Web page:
With historically low gasoline prices here in the United States and with the country pretty much awash in crude oil and natural gas due to recent technological advances in oil exploration, fuel economy might not seem that important to you and your pocketbook. So you might be wondering why the automakers continue to develop alternative fuel vehicles, increasingly sophisticated all-electric and electric/ gasoline hybrid vehicles and laboring to dramatically improve overall fuel economy. The answer is called the Corporate Average Fuel Economy standards (CAFE) and the magic year is 2025, but more on that in a bit.
The CAFE standards were first enacted by the U.S. Congress in 1975, in the wake of the Arab Oil Embargo and intended to improve the average fuel economy of cars and light trucks (trucks, vans and sport utility vehicles) produced for sale in the United States. The Energy Policy and Conservation Act (EPCA), as amended by the 2007 Energy Independence and Security Act (EISA), requires that the U.S. Department of Transportation (DOT) establish standards separately for passenger automobiles (passenger cars) and non passenger automobiles (light trucks) at the maximum feasible levels in each model year, and requires that DOT enforce compliance with the standards. Coverage of medium duty trucks were added to the CAFE regulations starting in 2012, and heavy duty commercial trucks in 2014.
DOT has delegated these responsibilities to the National Highway Traffic Safety Administration (NHTSA). The EISA also called for a reform where the standards set by the Transportation Department would be are “attribute based” so as to ensure that the safety of vehicles is not compromised for higher standards.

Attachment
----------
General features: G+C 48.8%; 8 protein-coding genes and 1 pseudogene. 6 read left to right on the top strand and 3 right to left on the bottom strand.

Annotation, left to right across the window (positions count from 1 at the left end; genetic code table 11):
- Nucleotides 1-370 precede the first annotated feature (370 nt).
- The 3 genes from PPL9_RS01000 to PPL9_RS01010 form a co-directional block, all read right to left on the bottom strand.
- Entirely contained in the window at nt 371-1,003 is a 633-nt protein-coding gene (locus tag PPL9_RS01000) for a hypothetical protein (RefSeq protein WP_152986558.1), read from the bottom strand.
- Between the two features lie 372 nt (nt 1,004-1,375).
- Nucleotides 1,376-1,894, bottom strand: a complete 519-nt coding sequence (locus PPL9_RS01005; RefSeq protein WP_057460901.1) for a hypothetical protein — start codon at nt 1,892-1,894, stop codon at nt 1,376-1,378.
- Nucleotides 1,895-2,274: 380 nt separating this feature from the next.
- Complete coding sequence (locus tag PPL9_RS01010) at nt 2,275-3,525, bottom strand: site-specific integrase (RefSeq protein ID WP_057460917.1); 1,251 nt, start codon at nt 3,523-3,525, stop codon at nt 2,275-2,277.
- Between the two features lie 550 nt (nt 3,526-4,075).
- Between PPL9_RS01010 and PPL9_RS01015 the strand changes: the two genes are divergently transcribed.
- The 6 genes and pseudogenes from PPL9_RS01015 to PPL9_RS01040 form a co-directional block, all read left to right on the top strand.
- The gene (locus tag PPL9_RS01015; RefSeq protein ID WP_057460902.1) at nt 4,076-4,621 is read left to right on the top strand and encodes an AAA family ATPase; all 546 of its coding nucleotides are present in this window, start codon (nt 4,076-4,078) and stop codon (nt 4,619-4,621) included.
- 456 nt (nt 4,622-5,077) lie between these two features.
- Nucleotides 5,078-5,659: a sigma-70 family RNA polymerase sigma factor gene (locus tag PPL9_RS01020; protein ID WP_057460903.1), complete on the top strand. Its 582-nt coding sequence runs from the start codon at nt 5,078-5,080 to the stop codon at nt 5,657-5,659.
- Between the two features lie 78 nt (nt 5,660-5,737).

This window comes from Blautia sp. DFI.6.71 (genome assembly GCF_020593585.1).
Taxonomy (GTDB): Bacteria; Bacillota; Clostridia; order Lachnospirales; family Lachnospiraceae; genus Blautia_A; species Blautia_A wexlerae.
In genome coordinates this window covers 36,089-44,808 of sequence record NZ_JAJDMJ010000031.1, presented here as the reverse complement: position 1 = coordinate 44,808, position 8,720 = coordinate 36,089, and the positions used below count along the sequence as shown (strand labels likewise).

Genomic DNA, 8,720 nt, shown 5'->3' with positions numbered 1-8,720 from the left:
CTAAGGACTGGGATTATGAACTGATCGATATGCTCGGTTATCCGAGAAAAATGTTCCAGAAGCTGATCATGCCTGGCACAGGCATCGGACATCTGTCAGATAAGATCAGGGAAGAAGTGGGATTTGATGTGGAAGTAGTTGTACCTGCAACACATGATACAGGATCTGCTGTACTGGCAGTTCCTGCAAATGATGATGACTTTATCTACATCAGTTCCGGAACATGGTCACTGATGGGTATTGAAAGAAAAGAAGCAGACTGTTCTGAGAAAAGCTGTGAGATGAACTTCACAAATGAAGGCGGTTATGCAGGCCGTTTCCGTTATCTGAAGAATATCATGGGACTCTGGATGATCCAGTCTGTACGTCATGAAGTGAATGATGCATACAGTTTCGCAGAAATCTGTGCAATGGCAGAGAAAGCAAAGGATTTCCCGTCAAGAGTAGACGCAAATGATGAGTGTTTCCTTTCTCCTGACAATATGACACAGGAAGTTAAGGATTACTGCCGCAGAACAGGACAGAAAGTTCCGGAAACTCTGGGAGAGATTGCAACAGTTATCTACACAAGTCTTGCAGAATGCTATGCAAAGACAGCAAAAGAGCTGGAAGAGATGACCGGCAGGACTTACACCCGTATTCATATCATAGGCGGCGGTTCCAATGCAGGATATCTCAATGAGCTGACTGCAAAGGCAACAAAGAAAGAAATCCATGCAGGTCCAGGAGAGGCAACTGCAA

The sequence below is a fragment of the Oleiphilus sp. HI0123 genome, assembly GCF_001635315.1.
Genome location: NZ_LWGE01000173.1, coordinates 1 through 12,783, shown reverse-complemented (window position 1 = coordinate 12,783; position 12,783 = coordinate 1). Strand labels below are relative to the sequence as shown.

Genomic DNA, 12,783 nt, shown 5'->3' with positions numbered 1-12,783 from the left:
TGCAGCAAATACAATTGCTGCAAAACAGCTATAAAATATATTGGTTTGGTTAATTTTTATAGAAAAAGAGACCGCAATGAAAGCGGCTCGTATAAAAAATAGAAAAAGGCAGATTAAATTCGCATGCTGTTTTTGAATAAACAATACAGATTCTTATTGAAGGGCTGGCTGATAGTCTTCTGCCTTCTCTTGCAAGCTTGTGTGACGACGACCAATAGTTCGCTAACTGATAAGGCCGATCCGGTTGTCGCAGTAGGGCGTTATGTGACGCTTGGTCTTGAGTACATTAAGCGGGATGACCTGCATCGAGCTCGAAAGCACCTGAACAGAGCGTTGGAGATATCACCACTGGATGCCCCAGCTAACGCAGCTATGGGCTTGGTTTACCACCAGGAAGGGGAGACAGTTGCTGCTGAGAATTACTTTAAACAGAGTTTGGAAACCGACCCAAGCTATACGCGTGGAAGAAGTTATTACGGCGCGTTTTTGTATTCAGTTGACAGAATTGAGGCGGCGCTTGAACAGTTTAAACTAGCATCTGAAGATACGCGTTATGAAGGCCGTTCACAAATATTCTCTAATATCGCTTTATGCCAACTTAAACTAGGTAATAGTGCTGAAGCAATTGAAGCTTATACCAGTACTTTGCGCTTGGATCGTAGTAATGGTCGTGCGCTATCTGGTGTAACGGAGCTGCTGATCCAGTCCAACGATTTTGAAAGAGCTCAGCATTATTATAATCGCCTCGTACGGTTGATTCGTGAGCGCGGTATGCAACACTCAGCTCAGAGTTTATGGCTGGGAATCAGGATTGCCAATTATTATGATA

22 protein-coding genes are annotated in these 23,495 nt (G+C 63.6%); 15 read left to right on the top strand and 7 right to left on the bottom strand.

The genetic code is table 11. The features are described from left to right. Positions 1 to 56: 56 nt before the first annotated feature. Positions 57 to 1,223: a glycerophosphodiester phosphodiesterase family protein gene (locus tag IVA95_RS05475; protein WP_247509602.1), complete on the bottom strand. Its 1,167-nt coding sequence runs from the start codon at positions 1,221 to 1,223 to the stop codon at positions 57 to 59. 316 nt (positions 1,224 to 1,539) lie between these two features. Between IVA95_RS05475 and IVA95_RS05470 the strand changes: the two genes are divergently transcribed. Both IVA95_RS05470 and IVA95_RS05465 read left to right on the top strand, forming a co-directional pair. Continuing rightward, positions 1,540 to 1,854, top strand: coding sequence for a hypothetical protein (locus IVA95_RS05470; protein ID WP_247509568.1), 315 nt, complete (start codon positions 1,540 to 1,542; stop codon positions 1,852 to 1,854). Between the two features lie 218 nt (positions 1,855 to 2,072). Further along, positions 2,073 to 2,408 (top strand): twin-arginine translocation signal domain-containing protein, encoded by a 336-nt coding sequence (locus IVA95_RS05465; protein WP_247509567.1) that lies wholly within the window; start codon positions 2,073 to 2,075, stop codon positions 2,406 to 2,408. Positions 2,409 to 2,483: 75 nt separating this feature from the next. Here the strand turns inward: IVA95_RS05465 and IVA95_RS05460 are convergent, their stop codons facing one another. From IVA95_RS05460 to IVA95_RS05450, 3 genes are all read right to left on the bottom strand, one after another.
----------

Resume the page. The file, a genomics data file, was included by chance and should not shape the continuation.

The CAFE standards in a given model year define the CAFE levels that manufacturers’ fleets are required to meet in that model year, specific levels depending on the characteristics and mix of vehicles produced by each manufacturer. If the average fuel economy of a manufacturer’s annual fleet of vehicle production falls below the applicable requirement, the manufacturer must either apply sufficient CAFE credits to cover the shortfall or pay a penalty, currently $5.50 USD per 0.1 mpg under the standard, multiplied by the manufacturer’s total production for the U.S. domestic market.
Additionally, a Gas Guzzler Tax is levied on individual passenger car models (but not trucks, vans, minivans, or SUVs) that get less than 22.5 miles per US gallon.
Starting in 2011 the CAFE standards were changed to be expressed as mathematical functions depending on vehicle “footprint”, a measure of vehicle size determined by multiplying the vehicle’s wheelbase by its average track width. CAFE footprint requirements are set up such that a vehicle with a larger footprint has a lower fuel economy requirement than a vehicle with a smaller footprint.
On July 29, 2011, President Obama announced an agreement with thirteen large automakers which together account for over 90% of all vehicles sold in the United States to increase fuel economy to 54.5 miles per gallon for cars AND light-duty trucks by model year 2025. The agreement will result in new CAFE regulations for model year 2017-2025 vehicles which were finalized on August 28, 2012. The major increases in stringency and the changes in the structure of CAFE create a need for research that incorporates the demand and supply sides of the new vehicle market in a more detailed manner than ever before.